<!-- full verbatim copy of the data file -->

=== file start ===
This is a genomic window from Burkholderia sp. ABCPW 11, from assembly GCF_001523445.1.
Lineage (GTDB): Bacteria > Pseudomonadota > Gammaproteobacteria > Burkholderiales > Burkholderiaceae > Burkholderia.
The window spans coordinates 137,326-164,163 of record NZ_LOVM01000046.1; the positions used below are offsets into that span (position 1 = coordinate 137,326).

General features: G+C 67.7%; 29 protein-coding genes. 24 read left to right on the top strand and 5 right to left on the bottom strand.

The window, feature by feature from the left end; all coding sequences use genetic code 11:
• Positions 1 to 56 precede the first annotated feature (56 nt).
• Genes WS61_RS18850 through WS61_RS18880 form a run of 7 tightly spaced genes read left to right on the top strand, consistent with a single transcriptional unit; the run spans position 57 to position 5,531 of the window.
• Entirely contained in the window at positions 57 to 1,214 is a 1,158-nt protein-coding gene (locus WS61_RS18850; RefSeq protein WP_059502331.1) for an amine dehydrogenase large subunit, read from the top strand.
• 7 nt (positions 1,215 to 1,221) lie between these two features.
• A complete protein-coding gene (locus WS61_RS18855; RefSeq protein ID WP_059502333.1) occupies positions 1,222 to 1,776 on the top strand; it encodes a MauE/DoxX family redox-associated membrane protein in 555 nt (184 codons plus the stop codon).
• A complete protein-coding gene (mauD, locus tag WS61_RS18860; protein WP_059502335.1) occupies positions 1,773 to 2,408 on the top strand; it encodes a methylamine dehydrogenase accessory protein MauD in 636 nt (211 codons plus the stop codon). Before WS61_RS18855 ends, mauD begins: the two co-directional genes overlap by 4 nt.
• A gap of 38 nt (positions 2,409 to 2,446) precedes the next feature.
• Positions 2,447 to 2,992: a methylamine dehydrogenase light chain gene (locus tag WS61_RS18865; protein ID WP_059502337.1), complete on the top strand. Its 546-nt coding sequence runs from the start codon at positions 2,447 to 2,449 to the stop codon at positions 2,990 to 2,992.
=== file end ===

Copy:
This is a genomic window from Burkholderia sp. ABCPW 11, from assembly GCF_001523445.1.
Lineage (GTDB): Bacteria > Pseudomonadota > Gammaproteobacteria > Burkholderiales > Burkholderiaceae > Burkholderia.
The window spans coordinates 137,326-164,163 of record NZ_LOVM01000046.1; the positions used below are offsets into that span (position 1 = coordinate 137,326).

General features: G+C 67.7%; 29 protein-coding genes. 24 read left to right on the top strand and 5 right to left on the bottom strand.

The window, feature by feature from the left end; all coding sequences use genetic code 11:
• Positions 1 to 56 precede the first annotated feature (56 nt).
• Genes WS61_RS18850 through WS61_RS18880 form a run of 7 tightly spaced genes read left to right on the top strand, consistent with a single transcriptional unit; the run spans position 57 to position 5,531 of the window.
• Entirely contained in the window at positions 57 to 1,214 is a 1,158-nt protein-coding gene (locus WS61_RS18850; RefSeq protein WP_059502331.1) for an amine dehydrogenase large subunit, read from the top strand.
• 7 nt (positions 1,215 to 1,221) lie between these two features.
• A complete protein-coding gene (locus WS61_RS18855; RefSeq protein ID WP_059502333.1) occupies positions 1,222 to 1,776 on the top strand; it encodes a MauE/DoxX family redox-associated membrane protein in 555 nt (184 codons plus the stop codon).
• A complete protein-coding gene (mauD, locus tag WS61_RS18860; protein WP_059502335.1) occupies positions 1,773 to 2,408 on the top strand; it encodes a methylamine dehydrogenase accessory protein MauD in 636 nt (211 codons plus the stop codon). Before WS61_RS18855 ends, mauD begins: the two co-directional genes overlap by 4 nt.
• A gap of 38 nt (positions 2,409 to 2,446) precedes the next feature.
• Positions 2,447 to 2,992: a methylamine dehydrogenase light chain gene (locus tag WS61_RS18865; protein ID WP_059502337.1), complete on the top strand. Its 546-nt coding sequence runs from the start codon at positions 2,447 to 2,449 to the stop codon at positions 2,990 to 2,992.